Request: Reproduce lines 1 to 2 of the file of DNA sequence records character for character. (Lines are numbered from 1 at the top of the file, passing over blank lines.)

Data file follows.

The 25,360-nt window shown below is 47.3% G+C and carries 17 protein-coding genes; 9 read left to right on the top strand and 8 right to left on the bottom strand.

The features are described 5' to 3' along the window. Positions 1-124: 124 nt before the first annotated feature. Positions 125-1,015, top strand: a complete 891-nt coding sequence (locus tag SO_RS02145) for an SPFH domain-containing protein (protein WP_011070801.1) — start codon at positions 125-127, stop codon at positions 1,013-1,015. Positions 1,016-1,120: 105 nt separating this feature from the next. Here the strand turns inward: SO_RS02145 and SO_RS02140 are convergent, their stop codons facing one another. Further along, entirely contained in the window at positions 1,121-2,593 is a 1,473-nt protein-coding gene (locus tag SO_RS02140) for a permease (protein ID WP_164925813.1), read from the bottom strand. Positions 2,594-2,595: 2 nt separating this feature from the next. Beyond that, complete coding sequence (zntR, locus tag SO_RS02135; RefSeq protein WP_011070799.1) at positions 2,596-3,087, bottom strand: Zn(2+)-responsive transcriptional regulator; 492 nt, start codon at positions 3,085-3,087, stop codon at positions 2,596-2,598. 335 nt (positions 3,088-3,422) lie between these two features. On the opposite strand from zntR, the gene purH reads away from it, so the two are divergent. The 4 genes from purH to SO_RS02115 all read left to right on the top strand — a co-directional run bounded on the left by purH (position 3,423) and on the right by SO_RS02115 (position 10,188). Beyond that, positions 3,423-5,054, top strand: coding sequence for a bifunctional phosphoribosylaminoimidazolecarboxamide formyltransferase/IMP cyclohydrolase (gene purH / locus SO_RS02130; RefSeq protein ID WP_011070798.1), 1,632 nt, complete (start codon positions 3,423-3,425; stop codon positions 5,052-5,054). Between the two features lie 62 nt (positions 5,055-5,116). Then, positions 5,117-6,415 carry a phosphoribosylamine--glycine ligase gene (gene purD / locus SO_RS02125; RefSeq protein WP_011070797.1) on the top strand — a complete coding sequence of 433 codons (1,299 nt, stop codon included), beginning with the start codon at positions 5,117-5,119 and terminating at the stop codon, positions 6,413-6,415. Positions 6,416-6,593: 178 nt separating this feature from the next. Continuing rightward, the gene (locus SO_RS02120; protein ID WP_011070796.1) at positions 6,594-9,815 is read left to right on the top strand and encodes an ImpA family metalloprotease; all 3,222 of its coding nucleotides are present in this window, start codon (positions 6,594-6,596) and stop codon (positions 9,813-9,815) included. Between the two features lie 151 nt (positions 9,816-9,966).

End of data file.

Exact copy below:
The 25,360-nt window shown below is 47.3% G+C and carries 17 protein-coding genes; 9 read left to right on the top strand and 8 right to left on the bottom strand.

The features are described 5' to 3' along the window. Positions 1-124: 124 nt before the first annotated feature. Positions 125-1,015, top strand: a complete 891-nt coding sequence (locus tag SO_RS02145) for an SPFH domain-containing protein (protein WP_011070801.1) — start codon at positions 125-127, stop codon at positions 1,013-1,015. Positions 1,016-1,120: 105 nt separating this feature from the next. Here the strand turns inward: SO_RS02145 and SO_RS02140 are convergent, their stop codons facing one another. Further along, entirely contained in the window at positions 1,121-2,593 is a 1,473-nt protein-coding gene (locus tag SO_RS02140) for a permease (protein ID WP_164925813.1), read from the bottom strand. Positions 2,594-2,595: 2 nt separating this feature from the next. Beyond that, complete coding sequence (zntR, locus tag SO_RS02135; RefSeq protein WP_011070799.1) at positions 2,596-3,087, bottom strand: Zn(2+)-responsive transcriptional regulator; 492 nt, start codon at positions 3,085-3,087, stop codon at positions 2,596-2,598. 335 nt (positions 3,088-3,422) lie between these two features. On the opposite strand from zntR, the gene purH reads away from it, so the two are divergent. The 4 genes from purH to SO_RS02115 all read left to right on the top strand — a co-directional run bounded on the left by purH (position 3,423) and on the right by SO_RS02115 (position 10,188). Beyond that, positions 3,423-5,054, top strand: coding sequence for a bifunctional phosphoribosylaminoimidazolecarboxamide formyltransferase/IMP cyclohydrolase (gene purH / locus SO_RS02130; RefSeq protein ID WP_011070798.1), 1,632 nt, complete (start codon positions 3,423-3,425; stop codon positions 5,052-5,054). Between the two features lie 62 nt (positions 5,055-5,116). Then, positions 5,117-6,415 carry a phosphoribosylamine--glycine ligase gene (gene purD / locus SO_RS02125; RefSeq protein WP_011070797.1) on the top strand — a complete coding sequence of 433 codons (1,299 nt, stop codon included), beginning with the start codon at positions 5,117-5,119 and terminating at the stop codon, positions 6,413-6,415. Positions 6,416-6,593: 178 nt separating this feature from the next. Continuing rightward, the gene (locus SO_RS02120; protein ID WP_011070796.1) at positions 6,594-9,815 is read left to right on the top strand and encodes an ImpA family metalloprotease; all 3,222 of its coding nucleotides are present in this window, start codon (positions 6,594-6,596) and stop codon (positions 9,813-9,815) included. Between the two features lie 151 nt (positions 9,816-9,966).